Winston-Salem, Day 1

Okay, then.  First things first.  It’s been two and a half months since I’ve blogged.  Not that I was ever on a regular schedule, but damn.  And of course, the reason for my not having blogged isn’t lack of things to say.  Work continues to chew me up and spit me out so it can do it all over again.  And I let it.  Silly me.  But it means I’ve sacrificed pretty much everything.  I don’t write except for brief journal entries and maybe a page or two of fiction now and then.  I don’t read much.  Here we are in April, and I’ve read something like eight books, mostly poetry.  I don’t do my walking/photo shoots much.  To say nothing of keeping the house clean.  I’ve been as patient as I possibly can with my job.  I’ve been hearing “it’ll get better” since last July.  We keep taking baby steps, but those baby steps aren’t getting us anywhere.  And we’ll be adding yet another bank (22 branches) some time in the fall, most likely.  Without having increased staff in a way that will make such an acquisition tolerable.  Fuck it.

Some new things have happened.  Good things.  I have acquired a new camera.  The Canon Rebel T3 in red.  Her name is Lucinda.  Don’t ask; it just is, okay?  Needless to say, I fucking love her.  I got that back in February, so some stuff in Flickr was taken with the new camera, but (see above) not as much as I’d like.

My laptop began to crash a couple weeks ago.  It had been running hot, so I dusted off the air intake.  That sort of helped.  I turned it off one night because of a thunderstorm.  After about ten minutes, it crashed.  It rebooted just fine, but the next morning, it was running very hot, so I shut it down again.  Booted it up when I got home from work, and ten minutes later, it crashed.  With a completely different error message!  So I made sure I ran a back up and started looking for a new laptop.  MacBooks have been calling my name for a number of years now, and the shopping for a laptop trip became a buying a MacBook Air trip.  I’m still not completely used to the UI, but I’m really loving it otherwise.  It’s only not intuitive because I’ve been on PCs for years, and a lot of that stuff has become second nature.  It’s a well-made, well-designed machine.  And it’s easy.  I plug a printer into the USB port, and she goes (yes, it’s a she; her name is Sophia), “Hey, I found a printer.  Wanna set it up?”  I say, “Yes, please.”  She says, “Sure!  Hang on … okay, done!”  Even migrating all my crap off my PC to the Mac was easy–took forever, but that’s okay.

And now we get to the reason for the title of this post.  Back in January, I attended a workshop by Lola Haskins, one of my favorite contemporary poets.  The organizer of said workshop mentioned the Gathering of Poets, an all day poetry event with a variety of workshops to choose from.  Considering the fact that a lot of workshops and conferences can be pricey, I was surprised at the cost for this one and figured what the hell.  The biggest thing I got from the Haskins workshop is that I need to be out in the poetry community.  When I saw the early start time, I figured I’d need to get out to Winston-Salem before Saturday.  It’s about a two-and-a-half hour drive.  Then I thought, what the hell, I’ll make a little mini-vacation out of it.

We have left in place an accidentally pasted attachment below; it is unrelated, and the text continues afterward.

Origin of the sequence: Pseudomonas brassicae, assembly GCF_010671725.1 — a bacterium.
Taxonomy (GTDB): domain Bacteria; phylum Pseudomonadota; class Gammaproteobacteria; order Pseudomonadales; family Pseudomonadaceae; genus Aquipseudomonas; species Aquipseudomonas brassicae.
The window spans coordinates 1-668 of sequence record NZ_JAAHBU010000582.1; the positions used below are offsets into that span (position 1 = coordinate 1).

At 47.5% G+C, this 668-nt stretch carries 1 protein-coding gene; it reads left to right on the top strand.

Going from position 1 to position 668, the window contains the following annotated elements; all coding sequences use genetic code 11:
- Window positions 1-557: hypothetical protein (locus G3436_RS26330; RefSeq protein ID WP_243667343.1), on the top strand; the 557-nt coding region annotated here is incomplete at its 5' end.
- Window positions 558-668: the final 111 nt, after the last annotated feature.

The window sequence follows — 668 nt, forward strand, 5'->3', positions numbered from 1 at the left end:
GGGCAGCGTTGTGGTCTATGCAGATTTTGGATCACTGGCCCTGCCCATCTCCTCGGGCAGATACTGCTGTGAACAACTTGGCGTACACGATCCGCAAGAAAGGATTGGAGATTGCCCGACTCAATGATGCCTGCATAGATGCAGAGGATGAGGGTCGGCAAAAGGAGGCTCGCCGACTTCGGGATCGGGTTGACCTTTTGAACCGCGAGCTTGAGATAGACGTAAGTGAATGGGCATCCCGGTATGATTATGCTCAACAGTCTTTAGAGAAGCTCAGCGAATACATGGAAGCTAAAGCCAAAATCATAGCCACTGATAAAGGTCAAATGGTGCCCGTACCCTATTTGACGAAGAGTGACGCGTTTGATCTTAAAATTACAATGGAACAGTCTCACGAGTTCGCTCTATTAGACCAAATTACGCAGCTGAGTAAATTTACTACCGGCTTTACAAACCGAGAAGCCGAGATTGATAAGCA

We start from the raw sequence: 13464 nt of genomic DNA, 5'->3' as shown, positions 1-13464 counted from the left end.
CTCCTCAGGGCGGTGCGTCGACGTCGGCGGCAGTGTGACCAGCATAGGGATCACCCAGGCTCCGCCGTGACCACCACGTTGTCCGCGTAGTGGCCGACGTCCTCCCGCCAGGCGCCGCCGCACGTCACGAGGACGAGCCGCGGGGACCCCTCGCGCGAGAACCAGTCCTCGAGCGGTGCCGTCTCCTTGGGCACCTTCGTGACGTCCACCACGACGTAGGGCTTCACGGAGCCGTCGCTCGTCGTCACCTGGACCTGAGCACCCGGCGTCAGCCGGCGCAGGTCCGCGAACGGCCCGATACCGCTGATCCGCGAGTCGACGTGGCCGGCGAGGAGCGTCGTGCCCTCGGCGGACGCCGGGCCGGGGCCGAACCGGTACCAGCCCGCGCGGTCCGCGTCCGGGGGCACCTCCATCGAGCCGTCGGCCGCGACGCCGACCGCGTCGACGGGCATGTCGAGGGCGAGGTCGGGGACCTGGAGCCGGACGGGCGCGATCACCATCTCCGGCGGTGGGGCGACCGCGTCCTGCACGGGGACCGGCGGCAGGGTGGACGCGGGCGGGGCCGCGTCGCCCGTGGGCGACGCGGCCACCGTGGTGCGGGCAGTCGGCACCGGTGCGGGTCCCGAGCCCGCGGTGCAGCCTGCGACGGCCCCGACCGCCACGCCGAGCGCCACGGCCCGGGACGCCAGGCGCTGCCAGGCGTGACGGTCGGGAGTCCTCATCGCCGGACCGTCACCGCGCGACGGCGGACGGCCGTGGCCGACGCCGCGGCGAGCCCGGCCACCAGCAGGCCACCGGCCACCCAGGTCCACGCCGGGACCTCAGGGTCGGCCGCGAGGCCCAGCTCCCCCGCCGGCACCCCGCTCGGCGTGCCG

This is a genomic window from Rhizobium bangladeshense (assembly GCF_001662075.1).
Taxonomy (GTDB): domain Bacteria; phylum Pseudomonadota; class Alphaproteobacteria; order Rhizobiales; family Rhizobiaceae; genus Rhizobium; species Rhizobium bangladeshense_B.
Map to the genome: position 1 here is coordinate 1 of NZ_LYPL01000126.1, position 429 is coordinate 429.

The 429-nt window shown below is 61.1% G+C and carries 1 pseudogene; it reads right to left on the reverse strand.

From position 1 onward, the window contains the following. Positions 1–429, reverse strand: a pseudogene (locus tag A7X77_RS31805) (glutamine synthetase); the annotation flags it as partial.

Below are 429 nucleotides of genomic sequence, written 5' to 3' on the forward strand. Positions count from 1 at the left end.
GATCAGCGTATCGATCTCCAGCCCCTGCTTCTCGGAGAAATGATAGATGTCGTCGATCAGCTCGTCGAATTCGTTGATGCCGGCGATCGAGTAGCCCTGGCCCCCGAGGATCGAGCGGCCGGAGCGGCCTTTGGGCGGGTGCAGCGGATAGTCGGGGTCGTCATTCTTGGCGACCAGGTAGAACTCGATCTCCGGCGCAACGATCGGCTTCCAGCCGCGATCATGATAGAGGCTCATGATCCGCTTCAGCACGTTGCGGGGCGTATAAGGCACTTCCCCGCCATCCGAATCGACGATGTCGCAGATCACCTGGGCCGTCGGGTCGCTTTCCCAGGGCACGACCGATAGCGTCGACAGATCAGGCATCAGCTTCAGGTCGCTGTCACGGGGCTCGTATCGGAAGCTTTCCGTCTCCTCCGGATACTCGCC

So here I am.  I got here around 11:45 this morning, promptly found a place for food and spent a good two and a half hours walking around downtown Winston-Salem.  It’s very similar to downtown Raleigh and also makes me think of downtown Norfolk for some reason.  Maybe it’s a common thread for mid-sized cities of roughly similar age.  There’s a wonderful mix of old and new architecture.  The RJ Reynolds building was built in the 1920s and has lots of lovely art deco (or nouveau, I have no clue) flourishes on the outside.  The building’s under renovation, so I didn’t get inside, but I wish I could have gotten into the lobby.  It looked neat.

A block or two beyond the building is an old tobacco factory.  Lots of wonderful rust colors, vertical and diagonal lines and a set a train tracks (of course) running right by it.  It really did look like an abandoned castle.  I leaned up against the cement of the train’s overpass, and I could smell tobacco, like the cement had just soaked it up for all those years.

From there, I found myself in an arts district, where the road signs are pink and the fonts are funky.  I found gargoyles perched atop the roofs of shops, a decent coffee joint and an odd sense of displacement.  I was more comfortable in the run-down area a block over.  This kind of art is artifice, although I don’t mind the little galleries all over the place.  Maybe it’s just that my idea of art doesn’t include a whole lot of refinement.  I like to find the beauty in things as they are.  I did quite a bit of that today.  Pictures will hit Flickr eventually.

Tomorrow, I will mostly be haunting Salem Cemetery, resting place of the Reynolds clan and the Hanes clan (yes, that Hanes; underwear and tobacco; gotta love the combination).  I can almost see the cemetery entrance from my hotel room.  There’s a house in the way.  It’s that close.

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2 thoughts on “Winston-Salem, Day 1

  1. “I leaned up against the cement of the train’s overpass, and I could smell tobacco, like the cement had just soaked it up for all those years.”

    That is a very cool observation. That you thought about doing this, and that you thought it important enough to record says a lot about the quality of your art, and maybe even the quality of your life.

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